Quantifying forcings from anthropogenic perturbations to the Earth system (ES) is important for understanding changes in climate since the pre-industrial (PI) period. Here, we quantify and analyse a wide range of present-day (PD) anthropogenic effective radiative forcings (ERFs) with the UK’s Earth System Model (ESM), UKESM1, following the protocols defined by the Radiative Forcing Model Intercomparison Project (RFMIP) and the Aerosol and Chemistry Model Intercomparison Project (AerChemMIP). In particular, quantifying ERFs that include rapid adjustments within a full ESM enables the role of various chemistry–aerosol–cloud interactions to be investigated.
Global mean ERFs for the PD (year 2014) relative to the PI (year 1850) period for carbon dioxide (CO2), nitrous oxide (N2O), ozone-depleting substances (ODSs), and methane (CH4) are 1.89 ± 0.04, 0.25 ± 0.04, −0.18 ± 0.04, and 0.97 ± 0.04 W m−2, respectively. The total greenhouse gas (GHG) ERF is 2.92 ± 0.04 W m−2.
UKESM1 has an aerosol ERF of −1.09 ± 0.04 W m−2. A relatively strong negative forcing from aerosol–cloud interactions (ACI) and a small negative instantaneous forcing from aerosol–radiation interactions (ARI) from sulfate and organic carbon (OC) are partially offset by a substantial forcing from black carbon (BC) absorption. Internal mixing and chemical interactions imply that neither the forcing from ARI nor ACI is linear, making the aerosol ERF less than the sum of the individual speciated aerosol ERFs.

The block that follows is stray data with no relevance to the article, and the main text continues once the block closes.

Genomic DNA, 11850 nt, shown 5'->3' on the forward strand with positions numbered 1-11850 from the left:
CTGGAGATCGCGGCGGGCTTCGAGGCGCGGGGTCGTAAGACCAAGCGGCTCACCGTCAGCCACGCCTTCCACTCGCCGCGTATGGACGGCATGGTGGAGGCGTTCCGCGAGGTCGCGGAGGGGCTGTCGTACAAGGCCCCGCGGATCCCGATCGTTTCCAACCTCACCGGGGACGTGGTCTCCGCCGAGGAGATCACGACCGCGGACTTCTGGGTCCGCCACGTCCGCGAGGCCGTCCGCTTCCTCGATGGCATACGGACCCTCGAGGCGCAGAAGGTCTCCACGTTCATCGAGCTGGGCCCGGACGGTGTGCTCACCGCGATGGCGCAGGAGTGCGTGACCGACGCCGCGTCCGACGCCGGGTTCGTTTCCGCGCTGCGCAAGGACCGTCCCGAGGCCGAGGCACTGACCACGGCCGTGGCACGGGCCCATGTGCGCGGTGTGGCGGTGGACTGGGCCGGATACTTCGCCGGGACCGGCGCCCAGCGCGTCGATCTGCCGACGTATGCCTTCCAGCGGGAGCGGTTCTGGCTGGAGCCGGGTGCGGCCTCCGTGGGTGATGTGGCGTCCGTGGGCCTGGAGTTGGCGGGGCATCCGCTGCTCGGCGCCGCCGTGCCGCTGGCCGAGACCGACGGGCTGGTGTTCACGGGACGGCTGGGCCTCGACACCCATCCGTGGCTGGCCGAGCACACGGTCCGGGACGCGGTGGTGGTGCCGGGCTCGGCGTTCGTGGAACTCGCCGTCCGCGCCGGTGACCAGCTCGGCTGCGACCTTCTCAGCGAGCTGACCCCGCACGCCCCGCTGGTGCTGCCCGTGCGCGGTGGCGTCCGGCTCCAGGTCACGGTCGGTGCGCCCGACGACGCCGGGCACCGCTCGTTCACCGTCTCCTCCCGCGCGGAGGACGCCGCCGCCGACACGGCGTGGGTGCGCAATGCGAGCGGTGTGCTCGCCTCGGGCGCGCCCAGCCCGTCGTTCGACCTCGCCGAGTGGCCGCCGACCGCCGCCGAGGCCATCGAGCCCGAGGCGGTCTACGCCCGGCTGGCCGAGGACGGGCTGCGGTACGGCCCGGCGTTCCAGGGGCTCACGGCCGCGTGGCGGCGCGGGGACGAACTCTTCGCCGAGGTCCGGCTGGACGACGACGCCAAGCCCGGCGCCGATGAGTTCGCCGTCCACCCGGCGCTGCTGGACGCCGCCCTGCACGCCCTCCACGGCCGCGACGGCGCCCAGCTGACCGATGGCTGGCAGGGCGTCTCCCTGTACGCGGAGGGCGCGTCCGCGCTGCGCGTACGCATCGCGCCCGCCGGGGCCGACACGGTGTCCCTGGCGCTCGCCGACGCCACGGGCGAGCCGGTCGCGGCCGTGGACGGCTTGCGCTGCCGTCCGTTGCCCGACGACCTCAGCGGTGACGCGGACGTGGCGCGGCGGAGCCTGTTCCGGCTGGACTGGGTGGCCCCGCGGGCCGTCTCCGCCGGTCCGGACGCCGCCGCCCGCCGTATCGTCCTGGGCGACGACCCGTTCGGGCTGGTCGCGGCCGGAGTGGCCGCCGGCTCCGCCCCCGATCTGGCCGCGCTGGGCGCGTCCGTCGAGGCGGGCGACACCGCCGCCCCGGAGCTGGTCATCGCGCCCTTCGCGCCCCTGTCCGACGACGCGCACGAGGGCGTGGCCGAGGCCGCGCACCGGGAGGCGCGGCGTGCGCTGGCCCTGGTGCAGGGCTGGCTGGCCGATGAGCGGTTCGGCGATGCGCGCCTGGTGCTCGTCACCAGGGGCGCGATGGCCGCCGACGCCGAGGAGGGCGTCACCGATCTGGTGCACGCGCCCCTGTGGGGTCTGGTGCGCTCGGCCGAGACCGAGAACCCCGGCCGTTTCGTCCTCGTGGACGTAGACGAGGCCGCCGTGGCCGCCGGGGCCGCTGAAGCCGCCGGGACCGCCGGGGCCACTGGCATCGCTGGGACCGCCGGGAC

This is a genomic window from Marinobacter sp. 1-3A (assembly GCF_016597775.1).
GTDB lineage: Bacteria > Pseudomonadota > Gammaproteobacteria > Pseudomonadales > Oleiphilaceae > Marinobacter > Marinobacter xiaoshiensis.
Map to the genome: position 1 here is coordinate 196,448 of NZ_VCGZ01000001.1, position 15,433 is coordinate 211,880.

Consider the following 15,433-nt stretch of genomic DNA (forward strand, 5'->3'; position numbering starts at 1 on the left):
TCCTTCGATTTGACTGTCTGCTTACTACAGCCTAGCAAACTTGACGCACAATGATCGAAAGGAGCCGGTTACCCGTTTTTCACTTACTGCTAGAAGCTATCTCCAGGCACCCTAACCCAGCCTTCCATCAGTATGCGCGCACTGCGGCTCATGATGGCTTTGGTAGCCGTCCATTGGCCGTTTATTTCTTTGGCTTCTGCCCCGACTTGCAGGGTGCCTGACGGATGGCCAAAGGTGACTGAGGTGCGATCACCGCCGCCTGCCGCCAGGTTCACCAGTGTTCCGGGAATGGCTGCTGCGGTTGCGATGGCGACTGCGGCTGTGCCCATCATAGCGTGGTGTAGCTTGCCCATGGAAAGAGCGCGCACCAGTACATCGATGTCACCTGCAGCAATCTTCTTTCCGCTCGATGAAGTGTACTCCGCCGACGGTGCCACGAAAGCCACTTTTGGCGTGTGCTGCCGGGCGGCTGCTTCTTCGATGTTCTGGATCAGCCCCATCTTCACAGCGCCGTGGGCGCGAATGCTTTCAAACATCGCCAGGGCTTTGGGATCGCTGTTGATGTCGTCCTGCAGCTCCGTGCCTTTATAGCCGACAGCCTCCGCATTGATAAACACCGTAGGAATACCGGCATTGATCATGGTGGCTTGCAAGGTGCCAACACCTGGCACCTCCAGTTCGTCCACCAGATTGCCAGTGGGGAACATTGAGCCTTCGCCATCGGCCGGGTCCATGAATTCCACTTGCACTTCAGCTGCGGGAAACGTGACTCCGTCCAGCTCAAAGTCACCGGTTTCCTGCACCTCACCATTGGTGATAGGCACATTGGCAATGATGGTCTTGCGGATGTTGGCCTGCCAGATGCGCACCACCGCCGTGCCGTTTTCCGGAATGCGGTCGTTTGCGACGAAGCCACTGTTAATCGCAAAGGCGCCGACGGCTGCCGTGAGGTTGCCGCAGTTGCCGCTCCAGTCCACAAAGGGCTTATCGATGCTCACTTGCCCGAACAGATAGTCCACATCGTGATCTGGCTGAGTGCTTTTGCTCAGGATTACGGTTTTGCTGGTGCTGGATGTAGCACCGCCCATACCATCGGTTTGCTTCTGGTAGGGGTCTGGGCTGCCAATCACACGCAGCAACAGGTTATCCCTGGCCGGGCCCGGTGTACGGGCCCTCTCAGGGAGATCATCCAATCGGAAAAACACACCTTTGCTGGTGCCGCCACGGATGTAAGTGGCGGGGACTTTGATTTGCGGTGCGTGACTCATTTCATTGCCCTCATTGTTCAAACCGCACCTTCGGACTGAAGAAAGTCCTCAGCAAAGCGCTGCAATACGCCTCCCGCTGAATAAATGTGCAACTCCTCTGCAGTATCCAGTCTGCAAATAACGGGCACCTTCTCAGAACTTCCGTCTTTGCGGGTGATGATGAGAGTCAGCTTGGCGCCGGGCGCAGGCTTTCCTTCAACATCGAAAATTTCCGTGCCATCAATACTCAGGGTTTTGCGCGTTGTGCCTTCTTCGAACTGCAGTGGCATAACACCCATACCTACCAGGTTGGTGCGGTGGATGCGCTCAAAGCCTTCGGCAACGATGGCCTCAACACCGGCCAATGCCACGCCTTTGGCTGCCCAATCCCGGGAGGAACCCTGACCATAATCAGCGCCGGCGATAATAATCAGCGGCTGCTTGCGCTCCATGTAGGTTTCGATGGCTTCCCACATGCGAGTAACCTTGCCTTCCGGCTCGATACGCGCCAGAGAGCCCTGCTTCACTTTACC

Ozone (O3) precursor gases consisting of volatile organic compounds (VOCs), carbon monoxide (CO), and nitrogen oxides (NOx), but excluding CH4, exert a positive radiative forcing due to increases in O3. However, they also lead to oxidant changes, which in turn cause an indirect aerosol ERF. The net effect is that the ERF from PD–PI changes in NOx emissions is negligible at 0.03 ± 0.04 W m−2, while the ERF from changes in VOC and CO emissions is 0.33 ± 0.04 W m−2. Together, aerosol and O3 precursors (called near-term climate forcers (NTCFs) in the context of AerChemMIP) exert an ERF of −1.03 ± 0.04 W m−2, mainly due to changes in the cloud radiative effect (CRE). There is also a negative ERF from land use change (−0.17 ± 0.04 W m−2). When adjusted from year 1850 to 1700, it is more negative than the range of previous estimates, and is most likely due to too strong an albedo response. In combination, the net anthropogenic ERF (1.76 ± 0.04 W m−2) is consistent with other estimates.
By including interactions between GHGs, stratospheric and tropospheric O3, aerosols, and clouds, this work demonstrates the importance of ES interactions when quantifying ERFs. It also suggests that rapid adjustments need to include chemical as well as physical adjustments to fully account for complex ES interactions.